How to deal with risk and safety when your child plays

Play Ideas

How to deal with risk and safety when your child plays

Bumps and bruises are a normal part of play. When your child is trying new things, developing new skills and having fun playing, it’s natural for accidents to happen sometimes.

It’s also natural for you to want to keep your child as safe as you can. So it’s important to  find a balance between this feeling and the fact that the full benefits of playing will sometimes include some risk.

What kinds of risks are part of playing?

When people talk about risk in play, they usually mean the chance that accidents or harm could happen. Usually these are everyday risks like bumping into things and falling over, or getting splinters, cuts and grazes. Sometimes they can be more serious like broken bones, especially as children play more independently and are more active and adventurous.

Why is risk a part of play?

Children are constantly developing their bodies and brains. This starts as soon as they are born and continues right through childhood and teenage.

Playing is an important way for children to learn to do things they’ve never done before. For example:

  • Crawling
  • Walking
  • Running
  • Riding a bike
  • Finding out that water is wet, fire is hot, and the ground can be rough.

Risk and a sense of adventure are a big part of why play is fun.

Why is it good for your child to take some risks in their play?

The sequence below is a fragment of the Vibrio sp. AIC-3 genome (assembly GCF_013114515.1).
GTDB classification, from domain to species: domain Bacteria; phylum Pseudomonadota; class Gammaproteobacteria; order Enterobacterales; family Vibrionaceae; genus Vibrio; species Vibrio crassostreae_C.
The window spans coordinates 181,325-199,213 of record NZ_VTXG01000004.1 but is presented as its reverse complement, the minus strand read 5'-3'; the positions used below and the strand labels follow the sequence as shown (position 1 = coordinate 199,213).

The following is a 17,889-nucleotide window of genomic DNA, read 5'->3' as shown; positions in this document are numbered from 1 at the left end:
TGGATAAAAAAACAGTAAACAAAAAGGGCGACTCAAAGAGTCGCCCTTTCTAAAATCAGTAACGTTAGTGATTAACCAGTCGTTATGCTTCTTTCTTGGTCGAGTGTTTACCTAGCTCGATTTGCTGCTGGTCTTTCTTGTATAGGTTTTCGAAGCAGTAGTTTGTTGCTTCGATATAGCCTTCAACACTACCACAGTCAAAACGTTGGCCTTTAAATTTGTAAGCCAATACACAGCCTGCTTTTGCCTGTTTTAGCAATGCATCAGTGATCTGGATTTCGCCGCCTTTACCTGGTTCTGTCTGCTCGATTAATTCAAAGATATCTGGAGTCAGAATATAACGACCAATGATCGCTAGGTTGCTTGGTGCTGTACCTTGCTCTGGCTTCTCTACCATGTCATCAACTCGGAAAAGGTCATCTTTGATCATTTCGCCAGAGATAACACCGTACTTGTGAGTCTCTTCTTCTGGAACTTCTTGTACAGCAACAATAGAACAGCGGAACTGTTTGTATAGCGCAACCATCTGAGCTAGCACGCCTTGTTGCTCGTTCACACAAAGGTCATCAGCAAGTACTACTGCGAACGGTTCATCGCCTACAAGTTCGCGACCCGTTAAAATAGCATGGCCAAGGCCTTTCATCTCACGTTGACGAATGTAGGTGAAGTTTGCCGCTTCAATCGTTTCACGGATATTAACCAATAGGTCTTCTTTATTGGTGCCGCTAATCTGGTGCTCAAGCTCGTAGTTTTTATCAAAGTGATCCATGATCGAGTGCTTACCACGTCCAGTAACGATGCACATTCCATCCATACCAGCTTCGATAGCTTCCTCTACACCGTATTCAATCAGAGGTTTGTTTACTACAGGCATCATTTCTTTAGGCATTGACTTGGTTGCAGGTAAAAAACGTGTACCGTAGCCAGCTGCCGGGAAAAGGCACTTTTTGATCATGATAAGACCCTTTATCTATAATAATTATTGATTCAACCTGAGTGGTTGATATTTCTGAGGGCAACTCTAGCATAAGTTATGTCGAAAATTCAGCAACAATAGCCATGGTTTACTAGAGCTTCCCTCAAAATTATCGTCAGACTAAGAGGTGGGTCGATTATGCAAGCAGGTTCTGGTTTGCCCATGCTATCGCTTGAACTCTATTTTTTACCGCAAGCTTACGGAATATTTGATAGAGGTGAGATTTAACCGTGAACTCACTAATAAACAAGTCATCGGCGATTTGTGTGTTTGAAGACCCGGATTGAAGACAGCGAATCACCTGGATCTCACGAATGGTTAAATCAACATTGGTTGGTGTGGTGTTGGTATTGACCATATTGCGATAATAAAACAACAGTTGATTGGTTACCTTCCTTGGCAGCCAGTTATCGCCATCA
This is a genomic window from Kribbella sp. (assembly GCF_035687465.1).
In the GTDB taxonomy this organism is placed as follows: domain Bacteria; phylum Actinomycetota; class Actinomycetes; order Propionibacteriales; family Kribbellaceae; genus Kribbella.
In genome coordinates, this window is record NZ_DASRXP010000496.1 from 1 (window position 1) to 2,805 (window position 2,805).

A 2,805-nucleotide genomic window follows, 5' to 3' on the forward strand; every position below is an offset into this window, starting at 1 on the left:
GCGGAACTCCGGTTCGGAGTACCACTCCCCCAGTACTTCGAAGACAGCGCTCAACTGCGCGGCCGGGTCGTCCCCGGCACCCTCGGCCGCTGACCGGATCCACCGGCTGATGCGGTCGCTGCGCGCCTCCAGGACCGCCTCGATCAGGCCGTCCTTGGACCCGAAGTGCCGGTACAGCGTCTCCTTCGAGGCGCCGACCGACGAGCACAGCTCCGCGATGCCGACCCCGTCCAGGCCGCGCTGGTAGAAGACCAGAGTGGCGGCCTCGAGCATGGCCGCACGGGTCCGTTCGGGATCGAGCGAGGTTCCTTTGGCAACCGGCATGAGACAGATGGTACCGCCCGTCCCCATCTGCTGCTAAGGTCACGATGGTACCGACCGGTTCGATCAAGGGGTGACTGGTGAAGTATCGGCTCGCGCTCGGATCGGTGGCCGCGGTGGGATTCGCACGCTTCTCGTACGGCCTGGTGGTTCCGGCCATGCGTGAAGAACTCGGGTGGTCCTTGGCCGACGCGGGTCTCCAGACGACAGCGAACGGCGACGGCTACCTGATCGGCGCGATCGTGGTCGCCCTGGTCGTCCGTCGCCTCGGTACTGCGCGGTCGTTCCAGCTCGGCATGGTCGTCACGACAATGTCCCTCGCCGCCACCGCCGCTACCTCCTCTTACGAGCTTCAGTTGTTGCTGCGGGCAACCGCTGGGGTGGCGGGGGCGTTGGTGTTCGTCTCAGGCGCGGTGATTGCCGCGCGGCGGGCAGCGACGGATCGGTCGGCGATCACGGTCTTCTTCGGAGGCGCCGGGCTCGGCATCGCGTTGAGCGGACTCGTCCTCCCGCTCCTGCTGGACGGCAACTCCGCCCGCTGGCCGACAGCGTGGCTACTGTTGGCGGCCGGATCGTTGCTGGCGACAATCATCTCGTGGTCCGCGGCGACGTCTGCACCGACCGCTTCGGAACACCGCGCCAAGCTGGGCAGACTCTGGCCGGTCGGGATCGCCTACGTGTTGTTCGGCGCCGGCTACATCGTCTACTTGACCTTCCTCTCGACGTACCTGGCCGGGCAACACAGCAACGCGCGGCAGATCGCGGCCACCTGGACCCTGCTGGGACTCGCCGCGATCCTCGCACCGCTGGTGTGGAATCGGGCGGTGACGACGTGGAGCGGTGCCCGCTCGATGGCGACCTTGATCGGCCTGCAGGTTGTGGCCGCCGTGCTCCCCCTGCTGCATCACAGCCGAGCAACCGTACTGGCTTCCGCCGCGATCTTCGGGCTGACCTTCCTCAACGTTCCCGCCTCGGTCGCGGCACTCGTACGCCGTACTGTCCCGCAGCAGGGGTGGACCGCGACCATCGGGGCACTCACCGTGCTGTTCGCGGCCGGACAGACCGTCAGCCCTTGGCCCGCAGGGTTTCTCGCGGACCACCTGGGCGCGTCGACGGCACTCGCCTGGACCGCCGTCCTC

Many benefits occur quite naturally when your child takes some risks in their play. These include:

  • Developing new skills
  • Feeling – for example, fun, excitement and confidence
  • Exploring the world around them
  • Testing out what they can do
  • Coping with uncertainty – for example, not being sure how things will turn out
  • Discovering that it’s okay to make mistakes
  • Building friendships
  • Becoming aware of other people’s safety as well as their own.

An example of risk in play: learning to ride a bike

The risks: 

  • Getting hurt falling off the bike
  • Crashing into other bikes
  • Looking silly when you wobble.

The benefits:

  • Developing the skills to ride confidently
  • Getting used to feeling different emotions at the same time – for example, fear and excitement
  • Learning to go fast, do jumps and tricks
  • Learning road skills
  • Getting independence, exercise and adventure.

Things they can do to avoid more serious harm:

  • Practise
  • Wear a helmet
  • Learn about road safety.

Finding the right balance for you and your child

The risks and benefits that are part of learning to ride a bike are shared by many other examples of risk in play. The things that will help you find the right balance for you and your child are:

  • Thinking realistically about the risks
  • Considering all the benefits
  • Working out things you can do to help prevent more serious harm (if needed).